Conservatives’ Éric Duhaime ready to debate in English, even without Legault

Premier François Legault and PQ leader Paul St-Pierre Plamondon opted out of an English debate, but Liberal leader Dominique Anglade says she’s open to participating.

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Conservative Party of Quebec leader Éric Duhaime says he’s willing to participate in an English-language debate during the next election, even if Premier François Legault doesn’t take part.

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On Friday, an English-language media consortium decided to cancel its planned debate, scheduled for Sept. 20, after Legault and Parti Québécois leader Paul St-Pierre Plamondon said they wouldn’t participate.

But Duhaime hopes the project could soon be reborn.

He says at least one English-language media outlet has told him it would be willing to hold a debate without Legault, as long as Quebec Liberal Party Leader Dominique Anglade agrees to take part as well.

On Saturday morning, Duhaime sent Anglade an invitation, who in turn said she would be willing to participate.

“If a consortium of English-language media is interested in holding a debate in English, I am very open to participating,” Anglade wrote on Twitter. “It’s important to get our ideas out to all Quebecers.”

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The details would still need to be worked out, but Duhaime said he believes Quebec’s English-speaking community deserves to have its own debate to address the issues that are important to the community, including health care, education and language issues — even if Legault doesn’t don’t participate.

“That’s what democracy is all about: the voter has to have both sides of the story before he or she can make up his or her own mind,” Duhaime said in an interview. “It’s important that the opposition parties be able to express their opinions to English-speaking people as well.”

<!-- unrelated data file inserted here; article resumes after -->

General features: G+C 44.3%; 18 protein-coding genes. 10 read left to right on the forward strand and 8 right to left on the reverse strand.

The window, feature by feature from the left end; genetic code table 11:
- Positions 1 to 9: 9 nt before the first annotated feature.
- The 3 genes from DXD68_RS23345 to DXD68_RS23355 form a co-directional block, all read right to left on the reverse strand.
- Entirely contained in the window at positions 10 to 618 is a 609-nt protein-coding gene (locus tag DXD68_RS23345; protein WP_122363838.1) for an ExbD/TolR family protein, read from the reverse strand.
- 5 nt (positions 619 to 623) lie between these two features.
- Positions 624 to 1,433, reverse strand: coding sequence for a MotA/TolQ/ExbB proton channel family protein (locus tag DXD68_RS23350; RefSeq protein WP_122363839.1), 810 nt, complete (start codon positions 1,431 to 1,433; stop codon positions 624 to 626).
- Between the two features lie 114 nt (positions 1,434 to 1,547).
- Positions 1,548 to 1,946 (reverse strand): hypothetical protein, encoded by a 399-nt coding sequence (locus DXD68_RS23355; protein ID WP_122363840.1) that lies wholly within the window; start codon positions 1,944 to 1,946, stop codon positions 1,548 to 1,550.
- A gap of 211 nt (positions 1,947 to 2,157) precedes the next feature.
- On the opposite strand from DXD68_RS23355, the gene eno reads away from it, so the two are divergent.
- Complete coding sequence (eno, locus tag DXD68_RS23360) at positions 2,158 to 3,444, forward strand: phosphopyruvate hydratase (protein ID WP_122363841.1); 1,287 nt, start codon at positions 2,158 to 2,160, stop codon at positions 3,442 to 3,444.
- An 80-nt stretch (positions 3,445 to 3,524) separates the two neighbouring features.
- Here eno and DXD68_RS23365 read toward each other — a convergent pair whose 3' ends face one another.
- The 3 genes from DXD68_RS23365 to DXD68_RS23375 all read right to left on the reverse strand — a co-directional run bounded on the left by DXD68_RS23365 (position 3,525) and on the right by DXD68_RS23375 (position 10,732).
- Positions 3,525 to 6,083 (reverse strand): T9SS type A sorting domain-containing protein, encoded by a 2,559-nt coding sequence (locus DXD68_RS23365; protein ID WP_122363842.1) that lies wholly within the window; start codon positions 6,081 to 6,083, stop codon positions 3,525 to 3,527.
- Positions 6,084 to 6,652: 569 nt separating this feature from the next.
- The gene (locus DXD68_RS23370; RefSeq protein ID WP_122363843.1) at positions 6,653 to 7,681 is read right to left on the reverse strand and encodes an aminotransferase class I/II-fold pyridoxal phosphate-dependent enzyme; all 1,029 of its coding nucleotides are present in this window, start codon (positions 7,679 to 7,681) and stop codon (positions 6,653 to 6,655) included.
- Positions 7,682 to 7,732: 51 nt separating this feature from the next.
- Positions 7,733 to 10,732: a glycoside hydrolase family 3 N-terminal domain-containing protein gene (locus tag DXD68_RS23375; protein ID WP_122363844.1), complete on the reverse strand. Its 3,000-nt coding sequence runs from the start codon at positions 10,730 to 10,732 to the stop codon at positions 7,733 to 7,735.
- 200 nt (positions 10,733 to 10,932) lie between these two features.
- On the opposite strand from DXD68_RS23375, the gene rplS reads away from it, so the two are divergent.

On Friday, Legault’s press attaché said preparing for debates takes a lot of time, and that the premier had already committed to debating the other party leaders on TVA and Radio-Canada in French.

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The media consortium of CBC, CTV, Global and CJAD then canceled the event, saying without all the major parties present, it would be impossible to present a “fair and informative” debate.

But Duhaime said the way he sees it, after preparing for two debates, the additional time required to prepare for an English debate wouldn’t be so substantial.

Instead, Duhaime accused Legault of wanting to limit the debates in the run-up to an election in which he is heavily favoured. Duhaime recalled Legault participated in an English-language debate during the 2018 election campaign.

He feels the opposition parties could even benefit from Legault’s absence since they would have more visibility, something they struggled to get during the pandemic.

Duhaime said if a new debate project is born, a new series of invitations will be sent out, including to the Parti Québécois and the Coalition Avenir Québec, to see if they want to reconsider their decision.

On Twitter, Anglade said she hopes they will.

“I invite (Legault) to face the music and participate,” she wrote.

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